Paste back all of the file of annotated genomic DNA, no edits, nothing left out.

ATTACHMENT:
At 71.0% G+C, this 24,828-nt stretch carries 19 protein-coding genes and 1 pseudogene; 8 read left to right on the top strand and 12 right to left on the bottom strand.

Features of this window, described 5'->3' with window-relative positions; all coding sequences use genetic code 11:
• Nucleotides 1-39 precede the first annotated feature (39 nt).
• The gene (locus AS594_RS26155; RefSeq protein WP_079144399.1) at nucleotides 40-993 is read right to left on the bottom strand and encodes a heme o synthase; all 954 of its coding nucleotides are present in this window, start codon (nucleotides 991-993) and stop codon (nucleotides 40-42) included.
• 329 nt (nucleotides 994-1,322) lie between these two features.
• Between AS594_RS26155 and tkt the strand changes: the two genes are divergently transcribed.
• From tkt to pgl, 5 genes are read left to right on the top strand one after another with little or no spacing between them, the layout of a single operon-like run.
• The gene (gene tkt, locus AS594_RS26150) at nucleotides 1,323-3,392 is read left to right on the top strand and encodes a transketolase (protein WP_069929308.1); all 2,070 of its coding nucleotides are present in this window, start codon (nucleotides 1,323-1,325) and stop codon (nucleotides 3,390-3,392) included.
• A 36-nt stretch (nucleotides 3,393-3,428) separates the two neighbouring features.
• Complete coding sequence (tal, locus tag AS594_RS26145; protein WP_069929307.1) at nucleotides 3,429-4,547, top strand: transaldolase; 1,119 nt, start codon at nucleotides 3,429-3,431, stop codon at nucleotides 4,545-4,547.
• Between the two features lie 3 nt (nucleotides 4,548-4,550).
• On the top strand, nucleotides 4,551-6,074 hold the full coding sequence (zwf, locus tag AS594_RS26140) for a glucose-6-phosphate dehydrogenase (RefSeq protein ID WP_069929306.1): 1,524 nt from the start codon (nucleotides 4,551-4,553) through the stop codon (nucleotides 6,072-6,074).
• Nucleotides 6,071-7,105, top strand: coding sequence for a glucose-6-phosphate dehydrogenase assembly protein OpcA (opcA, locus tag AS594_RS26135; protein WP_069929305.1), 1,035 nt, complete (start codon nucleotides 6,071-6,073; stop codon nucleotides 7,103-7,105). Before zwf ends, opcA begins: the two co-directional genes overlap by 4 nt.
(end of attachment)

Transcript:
At 71.0% G+C, this 24,828-nt stretch carries 19 protein-coding genes and 1 pseudogene; 8 read left to right on the top strand and 12 right to left on the bottom strand.

Features of this window, described 5'->3' with window-relative positions; all coding sequences use genetic code 11:
• Nucleotides 1-39 precede the first annotated feature (39 nt).
• The gene (locus AS594_RS26155; RefSeq protein WP_079144399.1) at nucleotides 40-993 is read right to left on the bottom strand and encodes a heme o synthase; all 954 of its coding nucleotides are present in this window, start codon (nucleotides 991-993) and stop codon (nucleotides 40-42) included.
• 329 nt (nucleotides 994-1,322) lie between these two features.
• Between AS594_RS26155 and tkt the strand changes: the two genes are divergently transcribed.
• From tkt to pgl, 5 genes are read left to right on the top strand one after another with little or no spacing between them, the layout of a single operon-like run.
• The gene (gene tkt, locus AS594_RS26150) at nucleotides 1,323-3,392 is read left to right on the top strand and encodes a transketolase (protein WP_069929308.1); all 2,070 of its coding nucleotides are present in this window, start codon (nucleotides 1,323-1,325) and stop codon (nucleotides 3,390-3,392) included.
• A 36-nt stretch (nucleotides 3,393-3,428) separates the two neighbouring features.
• Complete coding sequence (tal, locus tag AS594_RS26145; protein WP_069929307.1) at nucleotides 3,429-4,547, top strand: transaldolase; 1,119 nt, start codon at nucleotides 3,429-3,431, stop codon at nucleotides 4,545-4,547.
• Between the two features lie 3 nt (nucleotides 4,548-4,550).
• On the top strand, nucleotides 4,551-6,074 hold the full coding sequence (zwf, locus tag AS594_RS26140) for a glucose-6-phosphate dehydrogenase (RefSeq protein ID WP_069929306.1): 1,524 nt from the start codon (nucleotides 4,551-4,553) through the stop codon (nucleotides 6,072-6,074).
• Nucleotides 6,071-7,105, top strand: coding sequence for a glucose-6-phosphate dehydrogenase assembly protein OpcA (opcA, locus tag AS594_RS26135; protein WP_069929305.1), 1,035 nt, complete (start codon nucleotides 6,071-6,073; stop codon nucleotides 7,103-7,105). Before zwf ends, opcA begins: the two co-directional genes overlap by 4 nt.